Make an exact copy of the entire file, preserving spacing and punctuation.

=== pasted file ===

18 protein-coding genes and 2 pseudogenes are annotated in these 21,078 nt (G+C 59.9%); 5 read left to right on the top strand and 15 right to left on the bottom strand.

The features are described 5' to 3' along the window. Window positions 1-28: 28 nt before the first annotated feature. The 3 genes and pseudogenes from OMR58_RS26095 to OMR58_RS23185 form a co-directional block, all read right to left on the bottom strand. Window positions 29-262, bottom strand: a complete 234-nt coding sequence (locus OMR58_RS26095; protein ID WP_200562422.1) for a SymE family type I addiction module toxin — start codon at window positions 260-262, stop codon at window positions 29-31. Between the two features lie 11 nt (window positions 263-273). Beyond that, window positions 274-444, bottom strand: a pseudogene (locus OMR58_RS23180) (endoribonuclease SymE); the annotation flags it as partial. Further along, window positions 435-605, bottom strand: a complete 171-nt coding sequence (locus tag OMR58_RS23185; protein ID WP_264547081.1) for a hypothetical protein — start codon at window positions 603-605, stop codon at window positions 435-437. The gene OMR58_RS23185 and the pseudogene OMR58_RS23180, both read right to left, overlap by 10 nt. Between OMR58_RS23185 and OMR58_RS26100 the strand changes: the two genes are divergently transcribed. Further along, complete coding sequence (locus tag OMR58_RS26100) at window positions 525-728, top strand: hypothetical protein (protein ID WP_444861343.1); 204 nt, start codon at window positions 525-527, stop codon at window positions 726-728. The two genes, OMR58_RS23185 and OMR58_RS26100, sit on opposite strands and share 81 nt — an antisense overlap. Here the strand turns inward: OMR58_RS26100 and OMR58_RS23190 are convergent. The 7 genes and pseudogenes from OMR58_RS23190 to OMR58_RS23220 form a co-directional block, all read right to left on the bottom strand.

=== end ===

18 protein-coding genes and 2 pseudogenes are annotated in these 21,078 nt (G+C 59.9%); 5 read left to right on the top strand and 15 right to left on the bottom strand.

The features are described 5' to 3' along the window. Window positions 1-28: 28 nt before the first annotated feature. The 3 genes and pseudogenes from OMR58_RS26095 to OMR58_RS23185 form a co-directional block, all read right to left on the bottom strand. Window positions 29-262, bottom strand: a complete 234-nt coding sequence (locus OMR58_RS26095; protein ID WP_200562422.1) for a SymE family type I addiction module toxin — start codon at window positions 260-262, stop codon at window positions 29-31. Between the two features lie 11 nt (window positions 263-273). Beyond that, window positions 274-444, bottom strand: a pseudogene (locus OMR58_RS23180) (endoribonuclease SymE); the annotation flags it as partial. Further along, window positions 435-605, bottom strand: a complete 171-nt coding sequence (locus tag OMR58_RS23185; protein ID WP_264547081.1) for a hypothetical protein — start codon at window positions 603-605, stop codon at window positions 435-437. The gene OMR58_RS23185 and the pseudogene OMR58_RS23180, both read right to left, overlap by 10 nt. Between OMR58_RS23185 and OMR58_RS26100 the strand changes: the two genes are divergently transcribed. Further along, complete coding sequence (locus tag OMR58_RS26100) at window positions 525-728, top strand: hypothetical protein (protein ID WP_444861343.1); 204 nt, start codon at window positions 525-527, stop codon at window positions 726-728. The two genes, OMR58_RS23185 and OMR58_RS26100, sit on opposite strands and share 81 nt — an antisense overlap. Here the strand turns inward: OMR58_RS26100 and OMR58_RS23190 are convergent. The 7 genes and pseudogenes from OMR58_RS23190 to OMR58_RS23220 form a co-directional block, all read right to left on the bottom strand.